When the press refers to “Generation Selfie,” do we sense a sneer? It’s almost as if the term selfie is shorthand not for self-portrait but for self-involved, self-absorbed, or simply selfish.
For most of human history, we got very few chances to see ourselves as others see us.
Selfies are widespread among millennials, many of whom grew up with camera phones. A poll commissioned by electronics maker Samsung reveals that fully 30 percent of all photos taken by 18- to 24-year-olds are selfies. For many of us, the selfie is just the new normal, whether or not we fill our own smartphones with self-regarding snapshots. But, as Pamela Rutledge writes for Psychology Today, some see the selfie generation “as proof of cultural — or at least generational — narcissism and moral decline.” And calling Generation Selfie a bunch of narcissists may not be rhetorical excess: according to a paper in the journal Personality and Individual Differences, selfie-posting behavior is indeed associated with narcissistic personality disorder.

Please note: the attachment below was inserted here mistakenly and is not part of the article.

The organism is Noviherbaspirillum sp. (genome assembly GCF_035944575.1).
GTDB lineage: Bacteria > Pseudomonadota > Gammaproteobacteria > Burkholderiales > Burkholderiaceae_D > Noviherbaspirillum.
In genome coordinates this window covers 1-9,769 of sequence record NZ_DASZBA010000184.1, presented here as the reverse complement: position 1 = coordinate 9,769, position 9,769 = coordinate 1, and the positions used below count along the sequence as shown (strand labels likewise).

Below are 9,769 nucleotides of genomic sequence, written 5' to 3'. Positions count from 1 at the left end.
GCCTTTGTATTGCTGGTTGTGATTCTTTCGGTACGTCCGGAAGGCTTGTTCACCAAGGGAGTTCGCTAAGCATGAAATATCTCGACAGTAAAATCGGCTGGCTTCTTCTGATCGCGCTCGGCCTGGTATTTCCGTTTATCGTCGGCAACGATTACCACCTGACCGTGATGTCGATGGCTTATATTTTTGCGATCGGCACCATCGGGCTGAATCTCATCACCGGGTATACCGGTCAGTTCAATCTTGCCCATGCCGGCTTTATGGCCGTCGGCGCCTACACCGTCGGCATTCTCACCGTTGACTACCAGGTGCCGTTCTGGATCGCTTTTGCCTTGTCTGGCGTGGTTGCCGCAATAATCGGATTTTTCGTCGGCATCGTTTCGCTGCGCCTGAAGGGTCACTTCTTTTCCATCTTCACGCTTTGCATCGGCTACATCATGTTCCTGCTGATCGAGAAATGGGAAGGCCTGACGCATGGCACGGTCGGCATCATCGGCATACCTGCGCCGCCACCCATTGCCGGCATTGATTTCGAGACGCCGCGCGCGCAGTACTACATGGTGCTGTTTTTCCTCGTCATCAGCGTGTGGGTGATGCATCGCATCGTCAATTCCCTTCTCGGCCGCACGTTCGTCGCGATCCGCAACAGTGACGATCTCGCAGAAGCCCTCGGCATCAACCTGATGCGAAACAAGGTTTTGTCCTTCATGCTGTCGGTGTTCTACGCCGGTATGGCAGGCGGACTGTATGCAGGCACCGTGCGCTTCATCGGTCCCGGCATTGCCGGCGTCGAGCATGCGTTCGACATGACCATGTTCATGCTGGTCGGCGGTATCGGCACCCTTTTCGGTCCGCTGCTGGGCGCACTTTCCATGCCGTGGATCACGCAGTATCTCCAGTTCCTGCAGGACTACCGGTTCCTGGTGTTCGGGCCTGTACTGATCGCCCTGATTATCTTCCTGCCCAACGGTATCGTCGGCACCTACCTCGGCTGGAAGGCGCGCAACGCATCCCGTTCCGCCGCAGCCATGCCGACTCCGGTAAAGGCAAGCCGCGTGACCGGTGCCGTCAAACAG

Does this mean that modern society is growing more self-obsessed?
Belief in the “moral decay” epitomized by self-directed amateur photography results from a more general conviction that the virtues of community and altruism are being driven out by our culture’s overemphasis on the individual. Whether the culprit is capitalism, technology, or Western civilization more generally, the idea is that historically recent developments are fracturing our communal bonds and leading to…